by Terry Rogers
The City of Milford Planning and Zoning recently held a public hearing regarding the establishment of transfer-of-development (TDR) credits as part of the Southeast Master Plan. A second public hearing was held in front of City Council on Monday, July 22 and Council voted to approve ordinances that would amend zoning to implement the plan.
The State of Delaware has invested a significant amount of taxpayer money in preserving farmland through the Delaware Agricultural Lands Preservation Foundation (DALPF), but they have learned that simply preserving farmland is not enough to encourage and support farming as a viable, rewarding living. For this reason, the City and DALPF have partnered to create a TDR program that will permanently preserve farmland identified in the Southeast Master Plan.
“Preserving the farmland to the Southeast will create a predictable city limit,” Rob Pierce, City Planner, said. “There will be no threat that the land can be developed into residential developments, insuring that the City’s infrastructure and services will not be stressed and overextended without an additional tax base to support it.”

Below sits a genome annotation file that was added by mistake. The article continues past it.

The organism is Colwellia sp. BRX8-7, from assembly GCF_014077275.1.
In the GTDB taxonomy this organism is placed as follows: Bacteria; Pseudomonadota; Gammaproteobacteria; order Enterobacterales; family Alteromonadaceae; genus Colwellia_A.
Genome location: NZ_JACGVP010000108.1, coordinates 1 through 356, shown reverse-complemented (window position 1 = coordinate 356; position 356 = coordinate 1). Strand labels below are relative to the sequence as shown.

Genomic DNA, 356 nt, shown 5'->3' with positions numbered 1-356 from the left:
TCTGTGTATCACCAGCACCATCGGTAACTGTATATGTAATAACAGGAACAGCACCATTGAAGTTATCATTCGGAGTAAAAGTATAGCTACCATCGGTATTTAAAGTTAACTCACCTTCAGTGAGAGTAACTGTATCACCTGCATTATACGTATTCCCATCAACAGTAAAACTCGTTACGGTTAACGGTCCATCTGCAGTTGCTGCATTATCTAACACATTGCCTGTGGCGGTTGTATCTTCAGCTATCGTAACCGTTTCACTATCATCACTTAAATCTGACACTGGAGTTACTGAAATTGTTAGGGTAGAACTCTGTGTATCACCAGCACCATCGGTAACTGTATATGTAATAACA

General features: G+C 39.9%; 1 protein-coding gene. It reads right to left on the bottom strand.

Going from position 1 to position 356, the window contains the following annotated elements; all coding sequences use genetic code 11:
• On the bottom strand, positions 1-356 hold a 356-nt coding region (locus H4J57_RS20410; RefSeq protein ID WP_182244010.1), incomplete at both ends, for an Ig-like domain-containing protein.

The first step in the process is for the City to develop what are known as Sending and Receiving areas. A Sending Area are the parcels where the TDR credits will come with the goal to permanently preserve these areas as farmland and open space through deed restrictions and easements. In return for agreeing to permanently preserve a farm, the landowner would be compensated monetarily. The number of dwelling units that could have been built on the property would then be “sent” or transferred to a Receiving Area. These are areas where the City is prepared for higher densities.
“In the Milford ordinance, all areas designated as TDR Sending Areas must convey all of their available transfer credits at the time of preservation easement dedication and property owners who have transferred development rights from their land forfeit the ability to subdivide for residential development,” Pierce said. “The Southeast Master Plan states that developers would be able to build up to eight units per acre by-right through the TDR program. Therefore, Receiving Areas would be rezoned to R-8 Garden Apartment and Townhouse District in accordance with Code.”
An appraisal conducted by Karen H. Belinko Appraisals LLC, who was authorized by City Council to prepare an appraisal document for the lands designated for the TDR program, determined that land in the Southeast corridor was valued at approximately $6,000 per acre. Assuming two dwelling unites per acre of development based on county zoning codes, the TDR credit value would be established at $3,000 per dwelling unit. Four areas were identified as receiving areas with most of them already in City limits. One area, just south of the new hospital on Route 30, would need to be annexed into the City.
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